Located about 19 kms from Sigiriya, Dambulla
is home to the Dambulla Cave Centre, a
UNESCO World Heritage Site. Dambulla lies
approximately 148 kilometers (roughly
91 miles) to the Northeast of the Sri
Lankan capital, Colombo. It is renowned
the world-over for the presence of the
Iron Wood Forest, and the Rose Quartz
Mountain Range. Dambulla provides historical
adventures and breathtaking sights in
a region UNESCO has designated the Cultural
Triangle. The city is a unique and important
historical site because of the amalgamation
of the material from many eras.
Places to See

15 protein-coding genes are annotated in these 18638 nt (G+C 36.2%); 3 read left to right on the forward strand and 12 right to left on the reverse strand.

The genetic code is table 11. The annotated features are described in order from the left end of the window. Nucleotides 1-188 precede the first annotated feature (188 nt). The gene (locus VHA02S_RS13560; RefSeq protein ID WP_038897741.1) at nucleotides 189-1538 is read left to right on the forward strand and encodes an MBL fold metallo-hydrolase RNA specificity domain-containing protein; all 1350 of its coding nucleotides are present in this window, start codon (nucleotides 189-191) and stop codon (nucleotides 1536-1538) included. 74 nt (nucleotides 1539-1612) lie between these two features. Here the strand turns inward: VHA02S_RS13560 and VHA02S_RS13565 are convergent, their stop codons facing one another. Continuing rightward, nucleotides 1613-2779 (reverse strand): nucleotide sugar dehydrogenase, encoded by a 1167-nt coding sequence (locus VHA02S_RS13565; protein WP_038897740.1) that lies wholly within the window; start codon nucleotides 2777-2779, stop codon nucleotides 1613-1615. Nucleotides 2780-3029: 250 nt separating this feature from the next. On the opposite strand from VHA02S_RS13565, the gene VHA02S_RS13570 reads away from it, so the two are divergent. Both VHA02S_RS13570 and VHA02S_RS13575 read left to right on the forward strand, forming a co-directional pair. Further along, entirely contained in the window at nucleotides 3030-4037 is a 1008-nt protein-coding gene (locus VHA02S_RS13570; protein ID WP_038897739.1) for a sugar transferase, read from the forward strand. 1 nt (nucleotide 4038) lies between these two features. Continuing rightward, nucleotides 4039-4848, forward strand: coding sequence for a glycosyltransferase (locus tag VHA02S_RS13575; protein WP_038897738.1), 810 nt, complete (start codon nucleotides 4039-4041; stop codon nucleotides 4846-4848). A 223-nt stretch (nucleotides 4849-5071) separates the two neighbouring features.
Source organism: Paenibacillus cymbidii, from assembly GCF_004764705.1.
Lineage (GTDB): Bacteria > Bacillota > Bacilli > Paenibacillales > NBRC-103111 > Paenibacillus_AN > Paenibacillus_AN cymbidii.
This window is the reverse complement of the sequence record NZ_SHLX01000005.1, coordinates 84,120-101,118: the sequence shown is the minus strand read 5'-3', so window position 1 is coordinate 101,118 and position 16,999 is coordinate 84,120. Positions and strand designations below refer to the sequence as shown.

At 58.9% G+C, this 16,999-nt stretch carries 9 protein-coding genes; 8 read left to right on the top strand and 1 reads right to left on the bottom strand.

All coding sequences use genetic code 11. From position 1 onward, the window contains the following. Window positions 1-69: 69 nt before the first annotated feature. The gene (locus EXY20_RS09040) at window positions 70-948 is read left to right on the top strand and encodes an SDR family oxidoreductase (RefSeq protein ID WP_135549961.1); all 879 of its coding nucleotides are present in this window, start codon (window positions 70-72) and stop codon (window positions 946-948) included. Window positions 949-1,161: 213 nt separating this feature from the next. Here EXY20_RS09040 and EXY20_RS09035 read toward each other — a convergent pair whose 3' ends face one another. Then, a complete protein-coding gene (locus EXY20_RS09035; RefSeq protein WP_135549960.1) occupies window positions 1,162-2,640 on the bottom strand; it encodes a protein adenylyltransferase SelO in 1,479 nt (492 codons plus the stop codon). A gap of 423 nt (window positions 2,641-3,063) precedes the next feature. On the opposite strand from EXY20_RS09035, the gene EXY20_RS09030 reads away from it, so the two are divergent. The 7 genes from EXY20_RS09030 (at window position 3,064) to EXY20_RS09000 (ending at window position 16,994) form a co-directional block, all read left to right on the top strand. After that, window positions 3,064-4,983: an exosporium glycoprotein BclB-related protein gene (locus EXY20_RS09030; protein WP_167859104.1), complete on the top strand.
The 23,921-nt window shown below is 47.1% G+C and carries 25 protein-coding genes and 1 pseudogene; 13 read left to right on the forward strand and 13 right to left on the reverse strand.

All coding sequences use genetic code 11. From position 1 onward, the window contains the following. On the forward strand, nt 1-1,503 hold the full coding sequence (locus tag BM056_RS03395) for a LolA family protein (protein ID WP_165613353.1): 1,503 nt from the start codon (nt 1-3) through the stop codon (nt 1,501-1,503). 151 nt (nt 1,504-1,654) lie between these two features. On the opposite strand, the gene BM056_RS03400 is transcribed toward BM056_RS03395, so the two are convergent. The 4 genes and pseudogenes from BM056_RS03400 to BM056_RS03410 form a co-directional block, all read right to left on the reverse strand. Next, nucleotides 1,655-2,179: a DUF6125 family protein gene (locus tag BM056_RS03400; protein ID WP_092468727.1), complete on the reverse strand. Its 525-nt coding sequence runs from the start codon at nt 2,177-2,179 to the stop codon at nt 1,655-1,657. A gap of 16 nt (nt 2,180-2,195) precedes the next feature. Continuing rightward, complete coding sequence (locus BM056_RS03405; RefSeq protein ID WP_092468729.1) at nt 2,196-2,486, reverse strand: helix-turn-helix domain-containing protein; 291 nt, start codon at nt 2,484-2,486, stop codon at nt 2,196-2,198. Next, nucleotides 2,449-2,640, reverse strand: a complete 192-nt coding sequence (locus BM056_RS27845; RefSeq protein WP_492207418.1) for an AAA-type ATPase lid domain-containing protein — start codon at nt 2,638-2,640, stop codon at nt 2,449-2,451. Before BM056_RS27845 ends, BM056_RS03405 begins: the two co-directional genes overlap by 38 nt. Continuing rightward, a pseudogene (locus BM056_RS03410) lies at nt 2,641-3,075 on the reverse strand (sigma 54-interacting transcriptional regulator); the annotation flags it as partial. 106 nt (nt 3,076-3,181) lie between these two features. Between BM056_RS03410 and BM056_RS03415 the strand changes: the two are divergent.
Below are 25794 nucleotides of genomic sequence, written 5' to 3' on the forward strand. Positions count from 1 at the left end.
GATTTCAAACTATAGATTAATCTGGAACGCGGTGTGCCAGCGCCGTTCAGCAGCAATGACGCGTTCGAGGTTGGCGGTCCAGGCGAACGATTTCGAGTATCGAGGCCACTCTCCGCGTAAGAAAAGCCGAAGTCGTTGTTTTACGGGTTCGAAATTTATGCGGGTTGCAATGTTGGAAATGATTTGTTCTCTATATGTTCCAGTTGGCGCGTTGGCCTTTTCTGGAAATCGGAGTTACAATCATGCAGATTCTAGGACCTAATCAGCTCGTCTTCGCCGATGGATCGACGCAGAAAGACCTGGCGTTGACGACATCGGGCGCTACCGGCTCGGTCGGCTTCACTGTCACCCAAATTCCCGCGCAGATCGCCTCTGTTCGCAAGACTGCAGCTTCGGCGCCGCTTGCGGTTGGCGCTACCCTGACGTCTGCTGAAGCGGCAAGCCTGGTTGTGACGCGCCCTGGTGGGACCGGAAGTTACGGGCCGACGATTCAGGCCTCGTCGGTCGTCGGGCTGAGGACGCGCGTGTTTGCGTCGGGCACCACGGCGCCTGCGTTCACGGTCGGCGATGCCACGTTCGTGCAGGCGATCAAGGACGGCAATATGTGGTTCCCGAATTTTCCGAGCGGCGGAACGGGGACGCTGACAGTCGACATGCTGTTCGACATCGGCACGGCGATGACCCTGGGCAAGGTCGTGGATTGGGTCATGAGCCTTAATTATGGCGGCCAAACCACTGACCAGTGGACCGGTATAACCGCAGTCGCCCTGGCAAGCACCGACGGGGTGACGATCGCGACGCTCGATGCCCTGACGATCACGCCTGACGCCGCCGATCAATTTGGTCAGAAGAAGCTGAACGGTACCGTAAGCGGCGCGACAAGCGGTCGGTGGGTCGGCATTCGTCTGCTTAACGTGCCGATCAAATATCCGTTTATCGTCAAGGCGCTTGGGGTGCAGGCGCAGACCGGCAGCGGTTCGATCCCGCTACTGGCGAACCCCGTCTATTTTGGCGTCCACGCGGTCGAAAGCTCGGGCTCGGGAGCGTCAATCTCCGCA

Major attractions of the Dambulla Cave
Centre are spread over 5 caves, which
contain the statues and the paintings.
Since its foundation in the 1 century
BC byKing Valagamba, many modifications
have been carried out to the sculptures
and paintings. Hindu statues are believed
to be of the 12 century AD and the latest
paintings are of the late 18-century.
The temple is a perfect location to view
evolution of the ancient Sri Lankan arts.
Dambulla is surrounded by about 80 caves,
that are meditation locations for a number
of monks and has been a sacred pilgrimage
site for 22 centuries. This cave monastery
with its five sanctuaries is the largest,
best-preserved cave-temple complex in
Sri Lanka. The Buddhist mural paintings
(covering an area of 2,100 metre square)
are of particular importance, as are the
Other interesting attractions include
Rangiri Dambulla International Stadium,
a 30,000 seat cricket stadium constructed
in a mere 167 days and overlooking theDambulla
Tank (reservoir) and the Dambulla Rock
and the Rose Quartz Mountain Range.